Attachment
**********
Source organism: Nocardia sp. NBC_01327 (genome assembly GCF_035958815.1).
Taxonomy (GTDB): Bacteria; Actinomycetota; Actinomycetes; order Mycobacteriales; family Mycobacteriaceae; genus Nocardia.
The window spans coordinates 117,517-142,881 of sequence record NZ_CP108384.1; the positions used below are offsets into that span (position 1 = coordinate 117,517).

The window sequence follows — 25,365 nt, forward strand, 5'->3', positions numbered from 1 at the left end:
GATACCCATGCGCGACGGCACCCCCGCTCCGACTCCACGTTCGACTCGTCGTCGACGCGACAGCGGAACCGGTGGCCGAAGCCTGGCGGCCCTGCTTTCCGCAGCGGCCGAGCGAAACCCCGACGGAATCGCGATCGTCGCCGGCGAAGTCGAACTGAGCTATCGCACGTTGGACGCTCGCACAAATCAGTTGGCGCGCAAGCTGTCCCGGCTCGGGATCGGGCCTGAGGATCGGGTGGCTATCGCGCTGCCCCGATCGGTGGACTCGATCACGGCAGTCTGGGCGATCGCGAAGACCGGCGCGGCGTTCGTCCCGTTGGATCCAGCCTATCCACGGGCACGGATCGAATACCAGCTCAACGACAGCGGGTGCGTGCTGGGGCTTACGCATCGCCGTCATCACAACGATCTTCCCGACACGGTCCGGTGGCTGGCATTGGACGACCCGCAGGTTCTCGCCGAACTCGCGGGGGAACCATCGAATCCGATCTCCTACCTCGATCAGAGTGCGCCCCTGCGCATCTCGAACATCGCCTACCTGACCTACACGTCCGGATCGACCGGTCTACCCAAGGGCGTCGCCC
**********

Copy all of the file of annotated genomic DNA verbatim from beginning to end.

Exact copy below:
Source organism: Nocardia sp. NBC_01327 (genome assembly GCF_035958815.1).
Taxonomy (GTDB): Bacteria; Actinomycetota; Actinomycetes; order Mycobacteriales; family Mycobacteriaceae; genus Nocardia.
The window spans coordinates 117,517-142,881 of sequence record NZ_CP108384.1; the positions used below are offsets into that span (position 1 = coordinate 117,517).

The window sequence follows — 25,365 nt, forward strand, 5'->3', positions numbered from 1 at the left end:
GATACCCATGCGCGACGGCACCCCCGCTCCGACTCCACGTTCGACTCGTCGTCGACGCGACAGCGGAACCGGTGGCCGAAGCCTGGCGGCCCTGCTTTCCGCAGCGGCCGAGCGAAACCCCGACGGAATCGCGATCGTCGCCGGCGAAGTCGAACTGAGCTATCGCACGTTGGACGCTCGCACAAATCAGTTGGCGCGCAAGCTGTCCCGGCTCGGGATCGGGCCTGAGGATCGGGTGGCTATCGCGCTGCCCCGATCGGTGGACTCGATCACGGCAGTCTGGGCGATCGCGAAGACCGGCGCGGCGTTCGTCCCGTTGGATCCAGCCTATCCACGGGCACGGATCGAATACCAGCTCAACGACAGCGGGTGCGTGCTGGGGCTTACGCATCGCCGTCATCACAACGATCTTCCCGACACGGTCCGGTGGCTGGCATTGGACGACCCGCAGGTTCTCGCCGAACTCGCGGGGGAACCATCGAATCCGATCTCCTACCTCGATCAGAGTGCGCCCCTGCGCATCTCGAACATCGCCTACCTGACCTACACGTCCGGATCGACCGGTCTACCCAAGGGCGTCGCCC